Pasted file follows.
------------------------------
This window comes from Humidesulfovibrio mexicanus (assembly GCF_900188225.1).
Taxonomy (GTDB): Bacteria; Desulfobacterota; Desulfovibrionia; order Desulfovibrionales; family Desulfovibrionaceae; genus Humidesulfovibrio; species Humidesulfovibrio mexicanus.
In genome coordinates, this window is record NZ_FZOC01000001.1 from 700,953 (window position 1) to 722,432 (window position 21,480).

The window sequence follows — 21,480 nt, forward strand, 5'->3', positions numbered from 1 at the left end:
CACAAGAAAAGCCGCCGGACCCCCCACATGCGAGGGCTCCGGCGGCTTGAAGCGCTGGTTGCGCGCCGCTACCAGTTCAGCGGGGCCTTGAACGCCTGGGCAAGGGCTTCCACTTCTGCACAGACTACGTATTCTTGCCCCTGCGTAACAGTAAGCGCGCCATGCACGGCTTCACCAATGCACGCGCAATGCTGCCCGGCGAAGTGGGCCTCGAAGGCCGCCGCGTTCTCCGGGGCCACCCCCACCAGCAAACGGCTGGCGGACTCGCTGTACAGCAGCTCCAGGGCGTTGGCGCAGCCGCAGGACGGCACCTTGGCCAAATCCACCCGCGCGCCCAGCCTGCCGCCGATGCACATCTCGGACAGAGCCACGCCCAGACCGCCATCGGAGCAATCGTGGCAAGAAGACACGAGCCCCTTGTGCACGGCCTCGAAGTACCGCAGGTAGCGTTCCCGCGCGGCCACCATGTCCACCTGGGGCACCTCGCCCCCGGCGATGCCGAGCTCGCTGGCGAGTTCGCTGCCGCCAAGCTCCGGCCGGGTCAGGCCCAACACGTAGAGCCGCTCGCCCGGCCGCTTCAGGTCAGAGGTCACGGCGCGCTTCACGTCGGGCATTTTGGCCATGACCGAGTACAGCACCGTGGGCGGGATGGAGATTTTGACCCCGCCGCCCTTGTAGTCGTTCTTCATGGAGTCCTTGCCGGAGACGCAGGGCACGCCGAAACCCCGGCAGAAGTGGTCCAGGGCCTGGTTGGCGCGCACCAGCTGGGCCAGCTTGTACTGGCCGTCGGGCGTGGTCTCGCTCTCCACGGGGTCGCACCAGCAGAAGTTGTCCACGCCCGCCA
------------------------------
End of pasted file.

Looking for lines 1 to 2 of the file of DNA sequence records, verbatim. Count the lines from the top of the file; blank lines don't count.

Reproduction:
This window comes from Humidesulfovibrio mexicanus (assembly GCF_900188225.1).
Taxonomy (GTDB): Bacteria; Desulfobacterota; Desulfovibrionia; order Desulfovibrionales; family Desulfovibrionaceae; genus Humidesulfovibrio; species Humidesulfovibrio mexicanus.